Local

The first Miyawaki forest in the Northeast was planted in Cambridge. Organizers hope it’s just the start.

“It was a really special experience to be planting this with people, young and old, in the community.”

A rainbow appeared while the Miyawaki forest was being planted in Cambridge. Ethan Bryson

A new forest is growing in Cambridge. 

Planted in the city’s Danehy Park in September, the dense grouping of new trees and plants follows a unique method of forest design that proponents say boosts biodiversity and climate resilience. It is the first such woodland — called a Miyawaki forest — planted in the northeastern United States. 

“Miyawaki Forests offer an opportunity to reestablish healthy forests in urban environments,” David Lefcourt, the Cambridge city arborist, said in a statement after the planting. “They cool their surrounding areas, mitigating the urban heat island effect, support biodiversity, buffer against flooding and erosion, help balance water cycles to fight drought conditions and sequester carbon.”

Advertisement:

The 4,000-square-foot microforest, shaped in a circle, in the North Cambridge park evolved from a collaboration between Biodiversity for a Livable Climate and the SUGi Project, in partnership with the city.

Maya Dutta, who worked as the project manager on the forest for Biodiversity for a Livable Climate, told Boston.com the idea for the microforest emerged at the start of 2021 after the Cambridge-based group learned about the Miyawaki method and its benefits.

“It immediately sparked our interest because we’re very interested in ecosystem restoration,” she said. 

To pursue the idea, the Cambridge group got in touch with SUGi Project, which works to fund and implement Miyawaki forests and other biodiverse ecosystems, and connected with one of their forest makers, Ethan Bryson.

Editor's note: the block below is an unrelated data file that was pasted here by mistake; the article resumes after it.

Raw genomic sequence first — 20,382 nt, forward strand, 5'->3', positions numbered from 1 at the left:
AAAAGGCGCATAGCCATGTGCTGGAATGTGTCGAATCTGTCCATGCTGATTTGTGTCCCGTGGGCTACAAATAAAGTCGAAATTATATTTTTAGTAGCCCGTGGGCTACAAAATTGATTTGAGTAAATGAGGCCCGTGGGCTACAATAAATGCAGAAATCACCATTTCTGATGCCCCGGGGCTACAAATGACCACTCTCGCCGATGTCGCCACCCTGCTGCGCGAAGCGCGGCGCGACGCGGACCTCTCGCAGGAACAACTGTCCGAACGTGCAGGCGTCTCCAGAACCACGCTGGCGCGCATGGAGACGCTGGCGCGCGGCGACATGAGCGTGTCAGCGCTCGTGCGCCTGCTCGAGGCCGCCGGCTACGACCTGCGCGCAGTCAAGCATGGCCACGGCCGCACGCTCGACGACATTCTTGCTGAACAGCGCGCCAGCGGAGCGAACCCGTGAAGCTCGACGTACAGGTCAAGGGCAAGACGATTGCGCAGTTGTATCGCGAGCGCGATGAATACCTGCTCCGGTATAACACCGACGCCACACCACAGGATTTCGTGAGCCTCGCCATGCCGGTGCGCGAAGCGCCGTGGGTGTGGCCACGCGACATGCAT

“It was with his help that we could figure out what the technical specs were and what we needed to do to find a site in the city, to prepare it, to get the species, to put it all together,” Dutta said. “So that was very pivotal.”

After gathering input from other local activist and community-based organizations, she and her colleagues worked closely with Cambridge’s Urban Forestry Division to determine possible sites for the forest in the city, source plants, and gather the required equipment for the planting.

Advertisement:

“The City of Cambridge has a very ambitious Urban Forestry Master Plan and really does prioritize trying to do plantings like this and consider climate resiliency,” Dutta said. “So it was really great to work with them and spread awareness of this particular method and hopefully pave the way for how plantings get done in the future.”

A pocket forest

At its core, a Miyawaki forest is a very densely planted, biodiverse pocket forest, according to the project manager. 

The aim of the process is to recreate a whole ecosystem and the natural processes that exist in forests native to the region. 

The Danehy Miyawaki forest has about 50 different species, Dutta said. That’s far more than are used in traditional tree plantings, where you might see one or two different species in an area. 

“The idea is, much like in a natural forest, to have that natural diversity, so that each plant, with its own kind of niche and its own particular products and participation in the ecosystem, trade nutrients and have this collaborative relationship,” Dutta said. “There’s a big emphasis on that symbiotic relationship between the plants themselves and then also with the life in the soil — the microbial and the fungal life there.”